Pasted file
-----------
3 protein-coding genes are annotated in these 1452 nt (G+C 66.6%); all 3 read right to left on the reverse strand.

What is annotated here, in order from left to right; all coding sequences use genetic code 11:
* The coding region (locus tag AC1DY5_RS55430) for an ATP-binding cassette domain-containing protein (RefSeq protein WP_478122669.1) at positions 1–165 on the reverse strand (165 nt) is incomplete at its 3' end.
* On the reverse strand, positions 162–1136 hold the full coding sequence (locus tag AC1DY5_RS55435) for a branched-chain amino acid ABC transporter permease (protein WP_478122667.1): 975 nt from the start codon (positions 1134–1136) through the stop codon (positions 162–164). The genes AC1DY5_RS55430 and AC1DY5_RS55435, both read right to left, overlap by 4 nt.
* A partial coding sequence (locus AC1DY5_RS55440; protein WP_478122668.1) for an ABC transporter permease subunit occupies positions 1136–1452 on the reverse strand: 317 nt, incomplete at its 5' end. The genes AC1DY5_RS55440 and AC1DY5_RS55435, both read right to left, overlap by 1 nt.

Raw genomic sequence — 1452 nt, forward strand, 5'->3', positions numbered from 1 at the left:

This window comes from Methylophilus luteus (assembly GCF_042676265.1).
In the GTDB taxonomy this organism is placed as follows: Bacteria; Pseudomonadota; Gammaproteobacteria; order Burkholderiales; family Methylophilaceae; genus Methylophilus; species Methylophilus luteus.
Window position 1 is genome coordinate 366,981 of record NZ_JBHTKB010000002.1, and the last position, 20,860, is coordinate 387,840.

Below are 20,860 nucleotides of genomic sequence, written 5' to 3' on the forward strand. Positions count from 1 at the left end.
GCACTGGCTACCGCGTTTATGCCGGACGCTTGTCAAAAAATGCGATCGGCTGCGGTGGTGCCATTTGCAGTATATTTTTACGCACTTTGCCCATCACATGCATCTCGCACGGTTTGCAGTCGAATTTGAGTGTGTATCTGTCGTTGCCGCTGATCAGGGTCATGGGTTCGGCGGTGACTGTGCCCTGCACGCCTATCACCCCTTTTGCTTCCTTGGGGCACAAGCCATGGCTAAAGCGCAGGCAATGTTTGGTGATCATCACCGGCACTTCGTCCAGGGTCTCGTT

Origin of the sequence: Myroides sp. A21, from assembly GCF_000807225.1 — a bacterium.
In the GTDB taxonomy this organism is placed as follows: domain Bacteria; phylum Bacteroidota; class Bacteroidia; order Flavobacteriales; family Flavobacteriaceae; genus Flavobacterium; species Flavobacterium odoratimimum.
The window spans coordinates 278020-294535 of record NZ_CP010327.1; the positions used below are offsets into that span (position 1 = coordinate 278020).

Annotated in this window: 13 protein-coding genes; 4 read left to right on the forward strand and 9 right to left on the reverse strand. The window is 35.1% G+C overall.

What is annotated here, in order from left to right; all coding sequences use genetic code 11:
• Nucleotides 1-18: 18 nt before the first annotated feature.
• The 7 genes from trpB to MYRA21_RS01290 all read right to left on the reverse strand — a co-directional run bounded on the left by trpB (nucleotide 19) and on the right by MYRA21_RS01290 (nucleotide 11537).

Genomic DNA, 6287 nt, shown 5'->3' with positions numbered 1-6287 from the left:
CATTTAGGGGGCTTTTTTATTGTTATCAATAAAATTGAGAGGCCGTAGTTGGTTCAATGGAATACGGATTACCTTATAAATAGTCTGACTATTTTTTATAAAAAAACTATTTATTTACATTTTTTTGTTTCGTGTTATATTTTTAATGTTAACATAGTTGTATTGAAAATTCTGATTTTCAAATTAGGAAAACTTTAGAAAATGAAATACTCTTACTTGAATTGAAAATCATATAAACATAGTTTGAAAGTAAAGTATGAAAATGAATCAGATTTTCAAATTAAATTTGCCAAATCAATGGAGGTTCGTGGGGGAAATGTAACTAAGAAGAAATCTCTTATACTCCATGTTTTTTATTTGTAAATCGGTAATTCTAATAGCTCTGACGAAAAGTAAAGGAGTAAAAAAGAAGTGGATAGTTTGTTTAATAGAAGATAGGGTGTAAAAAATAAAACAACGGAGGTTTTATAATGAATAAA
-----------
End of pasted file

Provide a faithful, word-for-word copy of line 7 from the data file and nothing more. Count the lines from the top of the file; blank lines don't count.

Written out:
This window comes from Methylophilus luteus (assembly GCF_042676265.1).